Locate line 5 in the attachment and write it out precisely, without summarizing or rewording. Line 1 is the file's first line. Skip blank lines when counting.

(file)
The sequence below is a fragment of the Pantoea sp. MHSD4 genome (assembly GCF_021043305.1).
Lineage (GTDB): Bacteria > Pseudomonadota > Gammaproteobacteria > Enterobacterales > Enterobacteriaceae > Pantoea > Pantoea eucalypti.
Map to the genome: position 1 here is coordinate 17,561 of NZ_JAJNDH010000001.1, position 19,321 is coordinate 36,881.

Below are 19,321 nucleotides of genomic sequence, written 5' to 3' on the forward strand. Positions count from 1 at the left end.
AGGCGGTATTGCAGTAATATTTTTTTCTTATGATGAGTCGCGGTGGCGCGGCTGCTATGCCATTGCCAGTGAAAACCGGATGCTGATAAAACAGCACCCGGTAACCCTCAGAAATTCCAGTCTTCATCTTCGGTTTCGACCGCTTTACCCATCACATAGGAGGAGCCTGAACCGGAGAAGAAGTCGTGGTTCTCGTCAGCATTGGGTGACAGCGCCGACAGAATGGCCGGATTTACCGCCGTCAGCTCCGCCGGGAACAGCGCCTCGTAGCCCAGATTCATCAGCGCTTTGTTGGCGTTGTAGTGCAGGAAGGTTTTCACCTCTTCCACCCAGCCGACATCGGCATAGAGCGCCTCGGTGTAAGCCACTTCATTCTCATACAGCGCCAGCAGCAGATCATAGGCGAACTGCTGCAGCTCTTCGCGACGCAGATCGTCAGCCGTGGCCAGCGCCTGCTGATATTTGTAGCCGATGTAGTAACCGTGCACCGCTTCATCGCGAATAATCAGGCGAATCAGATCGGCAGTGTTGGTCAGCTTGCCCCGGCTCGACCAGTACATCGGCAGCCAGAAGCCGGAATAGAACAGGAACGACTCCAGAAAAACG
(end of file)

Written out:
AGGCGGTATTGCAGTAATATTTTTTTCTTATGATGAGTCGCGGTGGCGCGGCTGCTATGCCATTGCCAGTGAAAACCGGATGCTGATAAAACAGCACCCGGTAACCCTCAGAAATTCCAGTCTTCATCTTCGGTTTCGACCGCTTTACCCATCACATAGGAGGAGCCTGAACCGGAGAAGAAGTCGTGGTTCTCGTCAGCATTGGGTGACAGCGCCGACAGAATGGCCGGATTTACCGCCGTCAGCTCCGCCGGGAACAGCGCCTCGTAGCCCAGATTCATCAGCGCTTTGTTGGCGTTGTAGTGCAGGAAGGTTTTCACCTCTTCCACCCAGCCGACATCGGCATAGAGCGCCTCGGTGTAAGCCACTTCATTCTCATACAGCGCCAGCAGCAGATCATAGGCGAACTGCTGCAGCTCTTCGCGACGCAGATCGTCAGCCGTGGCCAGCGCCTGCTGATATTTGTAGCCGATGTAGTAACCGTGCACCGCTTCATCGCGAATAATCAGGCGAATCAGATCGGCAGTGTTGGTCAGCTTGCCCCGGCTCGACCAGTACATCGGCAGCCAGAAGCCGGAATAGAACAGGAACGACTCCAGAAAAACG